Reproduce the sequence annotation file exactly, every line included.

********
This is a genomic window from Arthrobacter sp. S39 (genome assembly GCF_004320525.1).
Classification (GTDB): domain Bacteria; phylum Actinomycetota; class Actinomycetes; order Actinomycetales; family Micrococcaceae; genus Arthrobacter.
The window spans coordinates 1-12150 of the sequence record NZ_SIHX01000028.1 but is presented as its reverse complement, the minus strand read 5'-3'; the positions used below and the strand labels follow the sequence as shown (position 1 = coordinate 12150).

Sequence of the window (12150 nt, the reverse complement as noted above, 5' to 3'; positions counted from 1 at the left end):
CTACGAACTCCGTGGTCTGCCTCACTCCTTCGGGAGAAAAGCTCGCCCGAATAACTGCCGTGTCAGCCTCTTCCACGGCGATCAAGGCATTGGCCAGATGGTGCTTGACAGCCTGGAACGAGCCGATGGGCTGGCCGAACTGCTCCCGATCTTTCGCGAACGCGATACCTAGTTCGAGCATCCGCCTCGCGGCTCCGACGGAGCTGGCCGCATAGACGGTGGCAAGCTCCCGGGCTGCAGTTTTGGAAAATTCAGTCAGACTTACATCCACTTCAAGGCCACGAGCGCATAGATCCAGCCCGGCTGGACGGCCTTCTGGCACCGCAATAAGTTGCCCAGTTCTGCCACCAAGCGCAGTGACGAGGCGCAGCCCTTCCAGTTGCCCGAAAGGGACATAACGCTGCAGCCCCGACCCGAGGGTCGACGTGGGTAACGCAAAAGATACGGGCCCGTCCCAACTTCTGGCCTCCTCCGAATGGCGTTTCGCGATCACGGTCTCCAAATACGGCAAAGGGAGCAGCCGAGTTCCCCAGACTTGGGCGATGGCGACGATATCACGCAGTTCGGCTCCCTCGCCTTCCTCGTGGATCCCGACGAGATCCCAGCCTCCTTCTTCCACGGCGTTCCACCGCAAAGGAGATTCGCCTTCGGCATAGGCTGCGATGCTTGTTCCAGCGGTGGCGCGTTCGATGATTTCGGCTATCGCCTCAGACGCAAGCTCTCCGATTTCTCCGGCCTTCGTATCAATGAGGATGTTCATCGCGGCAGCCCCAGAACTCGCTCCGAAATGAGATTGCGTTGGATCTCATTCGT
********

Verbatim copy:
This is a genomic window from Arthrobacter sp. S39 (genome assembly GCF_004320525.1).
Classification (GTDB): domain Bacteria; phylum Actinomycetota; class Actinomycetes; order Actinomycetales; family Micrococcaceae; genus Arthrobacter.
The window spans coordinates 1-12150 of the sequence record NZ_SIHX01000028.1 but is presented as its reverse complement, the minus strand read 5'-3'; the positions used below and the strand labels follow the sequence as shown (position 1 = coordinate 12150).

Sequence of the window (12150 nt, the reverse complement as noted above, 5' to 3'; positions counted from 1 at the left end):
CTACGAACTCCGTGGTCTGCCTCACTCCTTCGGGAGAAAAGCTCGCCCGAATAACTGCCGTGTCAGCCTCTTCCACGGCGATCAAGGCATTGGCCAGATGGTGCTTGACAGCCTGGAACGAGCCGATGGGCTGGCCGAACTGCTCCCGATCTTTCGCGAACGCGATACCTAGTTCGAGCATCCGCCTCGCGGCTCCGACGGAGCTGGCCGCATAGACGGTGGCAAGCTCCCGGGCTGCAGTTTTGGAAAATTCAGTCAGACTTACATCCACTTCAAGGCCACGAGCGCATAGATCCAGCCCGGCTGGACGGCCTTCTGGCACCGCAATAAGTTGCCCAGTTCTGCCACCAAGCGCAGTGACGAGGCGCAGCCCTTCCAGTTGCCCGAAAGGGACATAACGCTGCAGCCCCGACCCGAGGGTCGACGTGGGTAACGCAAAAGATACGGGCCCGTCCCAACTTCTGGCCTCCTCCGAATGGCGTTTCGCGATCACGGTCTCCAAATACGGCAAAGGGAGCAGCCGAGTTCCCCAGACTTGGGCGATGGCGACGATATCACGCAGTTCGGCTCCCTCGCCTTCCTCGTGGATCCCGACGAGATCCCAGCCTCCTTCTTCCACGGCGTTCCACCGCAAAGGAGATTCGCCTTCGGCATAGGCTGCGATGCTTGTTCCAGCGGTGGCGCGTTCGATGATTTCGGCTATCGCCTCAGACGCAAGCTCTCCGATTTCTCCGGCCTTCGTATCAATGAGGATGTTCATCGCGGCAGCCCCAGAACTCGCTCCGAAATGAGATTGCGTTGGATCTCATTCGT